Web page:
These days we bring down the old fellows who are threatening to fall down during the next rains. This measure has the sanctified permission of the powers that be and is carried out in full public view in broad daylight.

Inhuman way
However, this piece aims at throwing light on several other inhuman ways which are being employed to do away with the green shade. How many times have we not noticed a lot of garbage, mostly the inflammable variety being dumped around a tree?

They are regularly burnt down till the tree gets browner by the day; even as its life supporting roots are singed to death. When the tree starts resembling deadwood, they become officially ready to be brought down with official sanction. It is strange but true, that this modus operandi has been almost uniformly adopted by urban India.

Materialistic instincts

It is also a fact that these trees are invariably the ones that are found on the pavements or properties that have been earmarked to serve a greater commercial purpose driven by the materialistic instincts of the perpetrator/s.

All the same, these days, the eco-friendly lot occasionally smells a rat and bung a spanner in the destructive project. Nevertheless, there are people who are ready to go to any length to eliminate the obstacles that come in their way of their growth.

More recently a bunch of diehard tree lovers were shocked out of their wits to see a whole copse die and fall down. When the area was marked to be developed as a commercial complex, the builders wanted to get a better look at the ground and ordered the trees to be cleared.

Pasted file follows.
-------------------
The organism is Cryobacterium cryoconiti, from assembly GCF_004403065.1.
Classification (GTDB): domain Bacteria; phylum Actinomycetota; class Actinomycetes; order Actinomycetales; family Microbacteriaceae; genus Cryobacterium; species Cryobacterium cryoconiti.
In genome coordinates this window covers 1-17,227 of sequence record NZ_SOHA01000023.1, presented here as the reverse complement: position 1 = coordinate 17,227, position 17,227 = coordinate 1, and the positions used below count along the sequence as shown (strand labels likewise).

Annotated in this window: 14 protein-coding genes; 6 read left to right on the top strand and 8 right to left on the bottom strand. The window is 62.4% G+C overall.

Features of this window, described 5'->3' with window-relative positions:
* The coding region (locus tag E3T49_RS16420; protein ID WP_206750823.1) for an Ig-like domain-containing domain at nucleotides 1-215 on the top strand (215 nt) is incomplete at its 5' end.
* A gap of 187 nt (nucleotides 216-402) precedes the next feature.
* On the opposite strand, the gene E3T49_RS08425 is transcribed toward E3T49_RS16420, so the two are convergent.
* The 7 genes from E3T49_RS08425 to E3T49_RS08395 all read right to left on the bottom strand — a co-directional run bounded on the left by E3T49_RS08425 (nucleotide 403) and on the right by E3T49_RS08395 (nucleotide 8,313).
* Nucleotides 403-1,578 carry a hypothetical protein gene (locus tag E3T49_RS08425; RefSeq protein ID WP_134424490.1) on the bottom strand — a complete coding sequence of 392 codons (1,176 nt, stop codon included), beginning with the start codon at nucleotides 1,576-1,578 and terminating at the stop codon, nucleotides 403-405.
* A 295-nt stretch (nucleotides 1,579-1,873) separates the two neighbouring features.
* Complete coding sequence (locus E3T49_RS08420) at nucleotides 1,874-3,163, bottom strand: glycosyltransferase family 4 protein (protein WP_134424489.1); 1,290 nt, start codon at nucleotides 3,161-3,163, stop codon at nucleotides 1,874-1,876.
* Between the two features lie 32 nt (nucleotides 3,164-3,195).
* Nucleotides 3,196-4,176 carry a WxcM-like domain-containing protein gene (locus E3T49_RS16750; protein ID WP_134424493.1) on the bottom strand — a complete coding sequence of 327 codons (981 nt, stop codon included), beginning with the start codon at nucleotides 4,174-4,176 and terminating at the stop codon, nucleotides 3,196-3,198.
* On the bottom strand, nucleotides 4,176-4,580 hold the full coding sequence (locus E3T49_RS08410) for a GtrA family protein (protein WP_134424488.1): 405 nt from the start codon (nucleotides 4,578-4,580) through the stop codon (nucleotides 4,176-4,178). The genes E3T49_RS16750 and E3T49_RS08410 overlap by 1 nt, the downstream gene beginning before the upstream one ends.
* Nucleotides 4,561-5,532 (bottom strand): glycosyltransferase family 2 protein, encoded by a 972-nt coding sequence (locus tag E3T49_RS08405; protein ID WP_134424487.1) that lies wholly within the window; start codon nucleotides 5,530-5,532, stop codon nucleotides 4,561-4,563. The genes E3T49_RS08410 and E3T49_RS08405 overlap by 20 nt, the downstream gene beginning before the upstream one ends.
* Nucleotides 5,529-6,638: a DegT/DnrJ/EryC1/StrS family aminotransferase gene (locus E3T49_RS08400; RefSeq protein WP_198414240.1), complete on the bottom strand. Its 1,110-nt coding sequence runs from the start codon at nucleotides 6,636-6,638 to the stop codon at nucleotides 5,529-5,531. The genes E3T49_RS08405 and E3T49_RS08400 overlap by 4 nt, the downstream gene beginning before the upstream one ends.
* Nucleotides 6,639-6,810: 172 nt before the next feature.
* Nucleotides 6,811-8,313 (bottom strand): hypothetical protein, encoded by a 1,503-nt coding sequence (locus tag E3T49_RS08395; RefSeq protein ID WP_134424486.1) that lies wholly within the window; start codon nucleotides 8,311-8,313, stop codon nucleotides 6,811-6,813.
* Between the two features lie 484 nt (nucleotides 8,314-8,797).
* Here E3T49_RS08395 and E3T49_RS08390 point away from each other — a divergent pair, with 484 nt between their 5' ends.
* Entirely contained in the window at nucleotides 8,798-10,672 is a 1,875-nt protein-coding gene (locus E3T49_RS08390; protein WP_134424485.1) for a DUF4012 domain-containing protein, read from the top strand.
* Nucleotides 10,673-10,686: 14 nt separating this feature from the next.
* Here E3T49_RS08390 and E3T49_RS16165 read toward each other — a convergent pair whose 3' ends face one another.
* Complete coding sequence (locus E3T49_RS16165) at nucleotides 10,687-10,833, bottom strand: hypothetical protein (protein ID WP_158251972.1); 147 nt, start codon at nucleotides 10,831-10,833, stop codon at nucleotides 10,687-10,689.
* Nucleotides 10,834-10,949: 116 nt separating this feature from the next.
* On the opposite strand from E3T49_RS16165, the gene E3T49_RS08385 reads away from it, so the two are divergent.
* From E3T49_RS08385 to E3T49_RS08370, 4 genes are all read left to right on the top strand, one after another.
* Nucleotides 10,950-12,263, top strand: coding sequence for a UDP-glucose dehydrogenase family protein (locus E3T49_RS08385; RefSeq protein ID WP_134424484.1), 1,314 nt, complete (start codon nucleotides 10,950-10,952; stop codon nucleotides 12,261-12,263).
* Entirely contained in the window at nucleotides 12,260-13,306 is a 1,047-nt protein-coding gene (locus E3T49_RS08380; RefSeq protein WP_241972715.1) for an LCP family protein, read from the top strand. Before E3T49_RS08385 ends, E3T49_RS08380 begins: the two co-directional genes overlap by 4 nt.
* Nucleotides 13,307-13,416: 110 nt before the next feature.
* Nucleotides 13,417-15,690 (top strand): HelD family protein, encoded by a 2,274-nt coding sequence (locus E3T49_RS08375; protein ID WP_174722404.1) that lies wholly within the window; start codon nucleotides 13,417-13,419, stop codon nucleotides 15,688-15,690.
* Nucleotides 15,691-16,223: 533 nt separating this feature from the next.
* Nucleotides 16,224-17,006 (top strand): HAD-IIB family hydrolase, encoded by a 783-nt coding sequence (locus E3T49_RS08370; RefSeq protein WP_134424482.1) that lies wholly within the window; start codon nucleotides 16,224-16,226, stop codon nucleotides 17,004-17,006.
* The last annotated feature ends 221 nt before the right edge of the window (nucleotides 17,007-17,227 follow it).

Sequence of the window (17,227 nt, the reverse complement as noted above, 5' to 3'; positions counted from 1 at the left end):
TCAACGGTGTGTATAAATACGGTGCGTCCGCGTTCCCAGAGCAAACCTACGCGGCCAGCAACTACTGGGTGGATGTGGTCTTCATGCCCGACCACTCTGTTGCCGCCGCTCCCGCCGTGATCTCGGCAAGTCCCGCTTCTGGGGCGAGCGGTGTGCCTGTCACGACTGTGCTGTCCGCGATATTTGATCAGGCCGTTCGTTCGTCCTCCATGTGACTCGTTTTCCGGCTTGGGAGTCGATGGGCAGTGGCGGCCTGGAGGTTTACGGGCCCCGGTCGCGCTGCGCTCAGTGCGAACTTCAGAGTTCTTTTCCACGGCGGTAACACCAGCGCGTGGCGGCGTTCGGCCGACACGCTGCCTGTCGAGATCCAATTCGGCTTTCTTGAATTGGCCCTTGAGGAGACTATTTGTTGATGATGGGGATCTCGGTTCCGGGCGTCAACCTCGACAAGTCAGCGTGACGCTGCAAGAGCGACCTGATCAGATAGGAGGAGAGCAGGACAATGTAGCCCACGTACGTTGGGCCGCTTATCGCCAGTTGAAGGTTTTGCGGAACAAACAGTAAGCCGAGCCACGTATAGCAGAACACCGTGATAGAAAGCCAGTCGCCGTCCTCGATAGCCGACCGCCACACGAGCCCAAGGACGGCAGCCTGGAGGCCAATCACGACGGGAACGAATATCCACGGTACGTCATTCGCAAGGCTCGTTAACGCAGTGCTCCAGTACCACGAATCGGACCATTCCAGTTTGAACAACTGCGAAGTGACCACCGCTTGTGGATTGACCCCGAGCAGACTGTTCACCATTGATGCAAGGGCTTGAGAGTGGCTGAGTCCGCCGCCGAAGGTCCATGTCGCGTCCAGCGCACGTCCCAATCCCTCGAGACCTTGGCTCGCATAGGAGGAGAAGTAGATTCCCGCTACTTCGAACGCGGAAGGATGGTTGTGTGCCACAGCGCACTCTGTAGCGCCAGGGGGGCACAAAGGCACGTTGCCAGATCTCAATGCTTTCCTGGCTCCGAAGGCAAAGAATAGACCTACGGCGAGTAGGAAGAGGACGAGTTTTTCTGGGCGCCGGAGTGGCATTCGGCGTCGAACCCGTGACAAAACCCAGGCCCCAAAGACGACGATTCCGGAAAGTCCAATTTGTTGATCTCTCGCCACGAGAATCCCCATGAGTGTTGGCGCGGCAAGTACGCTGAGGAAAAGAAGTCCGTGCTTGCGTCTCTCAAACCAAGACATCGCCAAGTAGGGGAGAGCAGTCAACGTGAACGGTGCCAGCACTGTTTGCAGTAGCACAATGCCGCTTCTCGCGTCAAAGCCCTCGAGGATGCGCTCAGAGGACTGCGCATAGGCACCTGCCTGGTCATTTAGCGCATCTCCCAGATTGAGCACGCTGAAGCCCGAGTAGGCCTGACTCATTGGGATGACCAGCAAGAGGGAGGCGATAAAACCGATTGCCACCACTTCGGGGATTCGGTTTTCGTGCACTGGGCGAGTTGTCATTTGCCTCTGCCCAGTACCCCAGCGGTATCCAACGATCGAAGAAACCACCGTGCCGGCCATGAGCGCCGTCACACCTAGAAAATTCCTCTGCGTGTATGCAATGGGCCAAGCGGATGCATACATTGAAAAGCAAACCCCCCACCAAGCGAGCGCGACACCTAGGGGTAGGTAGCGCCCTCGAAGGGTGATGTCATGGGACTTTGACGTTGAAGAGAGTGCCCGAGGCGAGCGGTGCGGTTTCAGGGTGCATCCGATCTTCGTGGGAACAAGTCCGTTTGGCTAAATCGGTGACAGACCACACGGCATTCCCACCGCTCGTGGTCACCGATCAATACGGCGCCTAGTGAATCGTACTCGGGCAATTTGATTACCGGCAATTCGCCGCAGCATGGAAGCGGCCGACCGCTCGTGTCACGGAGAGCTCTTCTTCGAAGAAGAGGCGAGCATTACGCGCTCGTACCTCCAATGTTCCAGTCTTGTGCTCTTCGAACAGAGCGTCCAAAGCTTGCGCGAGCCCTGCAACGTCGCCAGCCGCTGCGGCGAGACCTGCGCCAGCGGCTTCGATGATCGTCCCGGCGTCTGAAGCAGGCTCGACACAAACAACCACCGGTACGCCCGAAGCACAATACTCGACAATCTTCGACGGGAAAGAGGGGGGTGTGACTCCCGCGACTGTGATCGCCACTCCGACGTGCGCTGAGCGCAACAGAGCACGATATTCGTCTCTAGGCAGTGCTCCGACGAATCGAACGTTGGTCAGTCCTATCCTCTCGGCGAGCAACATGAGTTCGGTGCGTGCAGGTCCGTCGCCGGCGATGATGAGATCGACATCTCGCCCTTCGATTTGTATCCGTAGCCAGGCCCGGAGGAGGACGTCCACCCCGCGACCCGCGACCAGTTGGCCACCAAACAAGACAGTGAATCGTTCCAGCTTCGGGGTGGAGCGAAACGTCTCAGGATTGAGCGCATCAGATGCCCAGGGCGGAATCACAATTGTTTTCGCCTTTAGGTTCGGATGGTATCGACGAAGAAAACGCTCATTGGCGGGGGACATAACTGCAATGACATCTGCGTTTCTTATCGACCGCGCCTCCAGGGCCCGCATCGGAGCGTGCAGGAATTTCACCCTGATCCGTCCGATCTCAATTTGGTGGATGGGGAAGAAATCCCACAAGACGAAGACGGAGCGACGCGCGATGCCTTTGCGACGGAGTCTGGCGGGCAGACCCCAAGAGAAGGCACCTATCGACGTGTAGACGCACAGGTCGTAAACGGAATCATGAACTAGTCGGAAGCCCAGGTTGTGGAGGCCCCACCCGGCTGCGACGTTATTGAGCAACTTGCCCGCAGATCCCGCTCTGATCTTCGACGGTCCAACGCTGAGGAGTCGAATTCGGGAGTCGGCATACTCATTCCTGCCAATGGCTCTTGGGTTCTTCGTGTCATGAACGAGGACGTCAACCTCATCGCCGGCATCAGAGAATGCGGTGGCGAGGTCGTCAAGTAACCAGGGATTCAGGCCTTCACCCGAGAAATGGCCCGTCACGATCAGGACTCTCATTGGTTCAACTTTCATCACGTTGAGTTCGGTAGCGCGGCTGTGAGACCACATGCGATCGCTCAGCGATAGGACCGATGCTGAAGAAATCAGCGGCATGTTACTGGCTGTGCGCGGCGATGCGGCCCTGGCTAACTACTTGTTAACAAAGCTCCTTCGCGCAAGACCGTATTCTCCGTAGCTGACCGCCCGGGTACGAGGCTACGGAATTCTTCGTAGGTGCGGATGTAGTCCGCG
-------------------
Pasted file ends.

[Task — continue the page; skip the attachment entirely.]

The tree enthusiasts managed to convince the owner to retain the trees and even came up with a less lucrative plan B which would prove to be a green service to the society at large.

The matter did seem to conclude amicably and seemed to be that way for almost a year, till the day when all the trees came crashing down within a matter of a few days. A little investigation by the heartbroken group revealed that small dozes cups of poison had been dropped around the roots of the trees, one foot below the ground level. When they shared this bit of tragic news, it became apparent that this dirty secret happened to be the cause of death of many such random trees that came down across time and space.

Once the initial distaste for the morbid thought process ceases, one must realise that people will always be on either side of the fence when it comes to their equations with nature’s verdant bounty.

Therefore, it becomes the solemn duty of the champions of the cause of trees to watch out and foil the clever, furtive and sly attempts of their detractors. If we choose to be passive onlookers of the massive annihilation of our green cover, we may not even have enough time for retribution.